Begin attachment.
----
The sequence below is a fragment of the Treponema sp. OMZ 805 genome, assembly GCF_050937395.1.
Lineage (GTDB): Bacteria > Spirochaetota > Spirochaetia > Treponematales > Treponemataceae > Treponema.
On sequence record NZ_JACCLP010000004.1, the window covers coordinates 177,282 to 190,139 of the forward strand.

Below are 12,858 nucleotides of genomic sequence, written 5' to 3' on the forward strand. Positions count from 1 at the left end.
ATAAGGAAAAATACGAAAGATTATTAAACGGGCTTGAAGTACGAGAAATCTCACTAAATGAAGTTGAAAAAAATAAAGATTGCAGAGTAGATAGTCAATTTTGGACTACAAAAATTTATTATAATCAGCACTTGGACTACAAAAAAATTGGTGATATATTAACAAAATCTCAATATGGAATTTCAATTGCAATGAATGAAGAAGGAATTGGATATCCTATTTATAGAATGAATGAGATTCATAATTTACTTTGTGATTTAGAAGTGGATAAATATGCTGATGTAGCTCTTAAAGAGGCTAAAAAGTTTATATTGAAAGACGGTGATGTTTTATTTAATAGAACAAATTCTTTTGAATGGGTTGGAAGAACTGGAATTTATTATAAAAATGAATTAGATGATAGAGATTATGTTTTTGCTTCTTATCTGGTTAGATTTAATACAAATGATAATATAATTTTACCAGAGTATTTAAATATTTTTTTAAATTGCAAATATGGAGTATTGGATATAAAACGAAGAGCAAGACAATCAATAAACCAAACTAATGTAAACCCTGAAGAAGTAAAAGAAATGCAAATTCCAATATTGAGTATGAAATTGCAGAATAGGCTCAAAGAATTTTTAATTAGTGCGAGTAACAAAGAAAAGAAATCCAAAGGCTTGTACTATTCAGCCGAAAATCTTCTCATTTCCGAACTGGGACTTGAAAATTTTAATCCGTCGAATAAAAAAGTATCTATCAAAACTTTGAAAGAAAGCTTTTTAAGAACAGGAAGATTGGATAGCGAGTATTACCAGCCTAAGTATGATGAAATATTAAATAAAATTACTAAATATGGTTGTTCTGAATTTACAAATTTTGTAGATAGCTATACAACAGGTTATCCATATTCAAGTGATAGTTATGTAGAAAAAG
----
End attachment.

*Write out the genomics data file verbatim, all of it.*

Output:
The sequence below is a fragment of the Treponema sp. OMZ 805 genome, assembly GCF_050937395.1.
Lineage (GTDB): Bacteria > Spirochaetota > Spirochaetia > Treponematales > Treponemataceae > Treponema.
On sequence record NZ_JACCLP010000004.1, the window covers coordinates 177,282 to 190,139 of the forward strand.

Below are 12,858 nucleotides of genomic sequence, written 5' to 3' on the forward strand. Positions count from 1 at the left end.
ATAAGGAAAAATACGAAAGATTATTAAACGGGCTTGAAGTACGAGAAATCTCACTAAATGAAGTTGAAAAAAATAAAGATTGCAGAGTAGATAGTCAATTTTGGACTACAAAAATTTATTATAATCAGCACTTGGACTACAAAAAAATTGGTGATATATTAACAAAATCTCAATATGGAATTTCAATTGCAATGAATGAAGAAGGAATTGGATATCCTATTTATAGAATGAATGAGATTCATAATTTACTTTGTGATTTAGAAGTGGATAAATATGCTGATGTAGCTCTTAAAGAGGCTAAAAAGTTTATATTGAAAGACGGTGATGTTTTATTTAATAGAACAAATTCTTTTGAATGGGTTGGAAGAACTGGAATTTATTATAAAAATGAATTAGATGATAGAGATTATGTTTTTGCTTCTTATCTGGTTAGATTTAATACAAATGATAATATAATTTTACCAGAGTATTTAAATATTTTTTTAAATTGCAAATATGGAGTATTGGATATAAAACGAAGAGCAAGACAATCAATAAACCAAACTAATGTAAACCCTGAAGAAGTAAAAGAAATGCAAATTCCAATATTGAGTATGAAATTGCAGAATAGGCTCAAAGAATTTTTAATTAGTGCGAGTAACAAAGAAAAGAAATCCAAAGGCTTGTACTATTCAGCCGAAAATCTTCTCATTTCCGAACTGGGACTTGAAAATTTTAATCCGTCGAATAAAAAAGTATCTATCAAAACTTTGAAAGAAAGCTTTTTAAGAACAGGAAGATTGGATAGCGAGTATTACCAGCCTAAGTATGATGAAATATTAAATAAAATTACTAAATATGGTTGTTCTGAATTTACAAATTTTGTAGATAGCTATACAACAGGTTATCCATATTCAAGTGATAGTTATGTAGAAAAAG